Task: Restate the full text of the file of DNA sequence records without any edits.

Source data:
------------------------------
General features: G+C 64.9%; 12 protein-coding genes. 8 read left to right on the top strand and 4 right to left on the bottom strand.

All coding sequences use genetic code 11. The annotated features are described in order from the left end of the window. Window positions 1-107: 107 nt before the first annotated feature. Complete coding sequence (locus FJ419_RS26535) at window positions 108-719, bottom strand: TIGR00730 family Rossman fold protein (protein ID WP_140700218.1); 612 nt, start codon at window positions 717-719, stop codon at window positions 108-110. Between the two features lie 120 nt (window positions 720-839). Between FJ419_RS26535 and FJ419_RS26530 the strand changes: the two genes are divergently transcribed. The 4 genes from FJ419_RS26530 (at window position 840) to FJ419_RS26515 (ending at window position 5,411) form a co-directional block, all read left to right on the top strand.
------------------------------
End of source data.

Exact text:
General features: G+C 64.9%; 12 protein-coding genes. 8 read left to right on the top strand and 4 right to left on the bottom strand.

All coding sequences use genetic code 11. The annotated features are described in order from the left end of the window. Window positions 1-107: 107 nt before the first annotated feature. Complete coding sequence (locus FJ419_RS26535) at window positions 108-719, bottom strand: TIGR00730 family Rossman fold protein (protein ID WP_140700218.1); 612 nt, start codon at window positions 717-719, stop codon at window positions 108-110. Between the two features lie 120 nt (window positions 720-839). Between FJ419_RS26535 and FJ419_RS26530 the strand changes: the two genes are divergently transcribed. The 4 genes from FJ419_RS26530 (at window position 840) to FJ419_RS26515 (ending at window position 5,411) form a co-directional block, all read left to right on the top strand.